In 1984, the prominent researcher Denise Kandel coined the term “gateway drug” to describe the progression from one class of legal drugs (either alcohol or cigarettes) to cannabis during the transitional period into young adult (Kandel and Logan, 1984) (Yamaguchi and Kandel, 1984a). Her group also posited that the prior use of cannabis is necessary for progression to other illicit drugs (Yamaguchi and Kandel, 1984b).
While her work primarily focused on the gateway effect of alcohol and cigarettes, only the cannabis gateway theory obtained traction in the public eye. Support for the cannabis gateway effect focused on the finding that cannabis users are many times more likely than nonusers to progress to the use of more dangerous drugs. Almost all who have used both cannabis and hard drugs used cannabis first, and the greater the frequency of cannabis use, the greater the likelihood of using hard drugs later. (Again, these relationships were even stronger for cigarettes and alcohol, but received far less attention).
Subsequent work from this lab (Kandel and Kandel, 2014) and others (Levine et al., 2011) demonstrated a molecular basis (in preclinical models) for the progression of nicotine to cocaine. In fact, as adolescent use of tobacco has plummeted over the past several decades, the use of cocaine (as well as other drugs) has fallen as well (Elliott and Adinoff, 2021). Others have described alcohol-induced molecular changes that enhance compulsive cocaine self-administration (Griffin et al., 2017) and cannabinoid exposure in adolescent rats that alters the initial behavioral, molecular, and epigenetic responses to cocaine (Scherma et al., 2020).
Yet demonstrating the gateway theory of cannabis in humans has been problematic – and it’s not for lack of trying. One of the main difficulties with determining cause and effect is that the same set of factors (e.g., genetic, familial, and environmental factors) can increase both the use of cannabis and other substances. The Common Factor model, for instance, posits that the covariation among a set of observed variables reflects the influence of one or more common factors. For substance use, this means that various factors (e.g., a family history of a substance use disorder, childhood trauma, having another mental illness, an anxious, impulsive, and/or non-conscientious temperament, peer pressure, loneliness/social isolation, lack of family involvement, drug availability, and local socioeconomic status) will increase the likelihood of both cannabis use and other drug use. In 2002, RAND's Drug Policy Research Center referred to this effect as Common Propensity and published the first quantitative evidence supporting the strong association between cannabis and hard-drug initiation without the need to posit a gateway effect (Morral et al., 2002a; Morral et al., 2002b).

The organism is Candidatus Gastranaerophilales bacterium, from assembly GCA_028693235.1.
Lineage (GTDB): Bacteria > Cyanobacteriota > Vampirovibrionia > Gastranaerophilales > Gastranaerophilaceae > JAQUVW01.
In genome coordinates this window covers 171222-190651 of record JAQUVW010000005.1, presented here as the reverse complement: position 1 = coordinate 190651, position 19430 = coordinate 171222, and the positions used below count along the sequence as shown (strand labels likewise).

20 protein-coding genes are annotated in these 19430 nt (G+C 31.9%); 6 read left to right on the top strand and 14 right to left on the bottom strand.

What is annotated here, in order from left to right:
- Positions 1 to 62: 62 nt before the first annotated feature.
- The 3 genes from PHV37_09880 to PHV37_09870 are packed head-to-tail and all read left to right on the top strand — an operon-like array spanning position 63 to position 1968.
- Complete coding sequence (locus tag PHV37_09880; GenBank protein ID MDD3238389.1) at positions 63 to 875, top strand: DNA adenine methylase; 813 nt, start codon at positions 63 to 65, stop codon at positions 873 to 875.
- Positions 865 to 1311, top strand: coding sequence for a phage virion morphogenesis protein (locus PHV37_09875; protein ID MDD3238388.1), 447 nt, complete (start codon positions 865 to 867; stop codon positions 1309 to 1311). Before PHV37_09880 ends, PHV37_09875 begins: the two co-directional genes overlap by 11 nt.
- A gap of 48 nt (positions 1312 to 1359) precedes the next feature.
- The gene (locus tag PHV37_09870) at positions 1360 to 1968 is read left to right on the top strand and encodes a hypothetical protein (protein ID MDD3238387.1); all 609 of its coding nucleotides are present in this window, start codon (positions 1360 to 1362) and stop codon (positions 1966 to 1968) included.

Perhaps the best study exploring the validity of the gateway theory was by Degenhardt et al. (Degenhardt et al., 2010). These investigators compared patterns and order of initiation of alcohol, tobacco, cannabis, and other illicit drug use across 17 countries with a wide range of drug use prevalence to determine if the initiation of "gateway" substances (i.e. alcohol, tobacco, and cannabis) was differentially associated with the subsequent onset of other illicit drug use, based on background prevalence of so-called gateway substance use. The authors reported that their results suggested that the "gateway" pattern at least partially reflects unmeasured common causes rather than causal effects of specific drugs on subsequent use of others. That suggests that successful efforts to prevent use of specific "gateway" drugs may not in themselves lead to major reductions in the use of later drugs. In other words, other factors – not the “gateway” drugs themselves – influenced the rates of all observed drug use.
The National Institutes of Drug Abuse has backed away from previously stated concerns about the gateway theory and now conclude that “the majority of people who use cannabis do not go on to use other, ‘harder’ substances. Also, cross-sensitization is not unique to cannabis, as alcohol and nicotine also prime the brain for a heightened response to other drugs and are, like cannabis, also typically used before a person progresses to other, more harmful substances…other factors besides biological mechanisms, such as a person’s social environment, are also critical in a person’s risk for drug use. An alternative to the gateway-drug hypothesis is that people who are more vulnerable to drug-taking are simply more likely to start with readily available substances such as cannabis, tobacco, or alcohol, and their subsequent social interactions with others who use drugs increases their chances of trying other drugs.
Despite 40 years of “gateway theory” scare tactics, there is little evidence to suggest that cannabis use increases the use of other drugs. Regardless, any concern about “gateway drugs” should focus on nicotine and alcohol rather than cannabis. Given that adolescent use of nicotine and alcohol have substantially decreased over the past 40 years through public health efforts in prevention, education, and taxation, efforts to reduce future cannabis harms to adolescents should focus on similar approaches.
Doctors for Cannabis Regulation, July 22, 2023
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